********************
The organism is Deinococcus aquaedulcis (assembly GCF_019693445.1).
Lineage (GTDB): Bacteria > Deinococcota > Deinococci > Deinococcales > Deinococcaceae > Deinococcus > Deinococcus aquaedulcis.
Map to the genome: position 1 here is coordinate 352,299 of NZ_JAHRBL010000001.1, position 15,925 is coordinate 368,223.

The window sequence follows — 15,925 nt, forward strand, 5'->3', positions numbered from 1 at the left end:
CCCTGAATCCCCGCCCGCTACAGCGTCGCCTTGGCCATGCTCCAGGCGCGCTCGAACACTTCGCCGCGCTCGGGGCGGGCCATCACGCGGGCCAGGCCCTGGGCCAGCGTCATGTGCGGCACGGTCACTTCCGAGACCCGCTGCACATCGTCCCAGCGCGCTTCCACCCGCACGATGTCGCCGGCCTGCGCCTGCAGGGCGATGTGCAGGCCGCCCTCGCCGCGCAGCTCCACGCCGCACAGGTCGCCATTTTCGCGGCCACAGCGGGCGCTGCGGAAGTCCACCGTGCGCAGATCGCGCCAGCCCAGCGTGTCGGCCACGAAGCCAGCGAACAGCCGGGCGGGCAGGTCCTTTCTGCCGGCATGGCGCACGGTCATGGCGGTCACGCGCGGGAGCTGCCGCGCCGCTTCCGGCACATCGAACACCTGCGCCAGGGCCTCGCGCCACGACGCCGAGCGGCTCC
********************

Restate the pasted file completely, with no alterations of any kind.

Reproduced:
The organism is Deinococcus aquaedulcis (assembly GCF_019693445.1).
Lineage (GTDB): Bacteria > Deinococcota > Deinococci > Deinococcales > Deinococcaceae > Deinococcus > Deinococcus aquaedulcis.
Map to the genome: position 1 here is coordinate 352,299 of NZ_JAHRBL010000001.1, position 15,925 is coordinate 368,223.

The window sequence follows — 15,925 nt, forward strand, 5'->3', positions numbered from 1 at the left end:
CCCTGAATCCCCGCCCGCTACAGCGTCGCCTTGGCCATGCTCCAGGCGCGCTCGAACACTTCGCCGCGCTCGGGGCGGGCCATCACGCGGGCCAGGCCCTGGGCCAGCGTCATGTGCGGCACGGTCACTTCCGAGACCCGCTGCACATCGTCCCAGCGCGCTTCCACCCGCACGATGTCGCCGGCCTGCGCCTGCAGGGCGATGTGCAGGCCGCCCTCGCCGCGCAGCTCCACGCCGCACAGGTCGCCATTTTCGCGGCCACAGCGGGCGCTGCGGAAGTCCACCGTGCGCAGATCGCGCCAGCCCAGCGTGTCGGCCACGAAGCCAGCGAACAGCCGGGCGGGCAGGTCCTTTCTGCCGGCATGGCGCACGGTCATGGCGGTCACGCGCGGGAGCTGCCGCGCCGCTTCCGGCACATCGAACACCTGCGCCAGGGCCTCGCGCCACGACGCCGAGCGGCTCC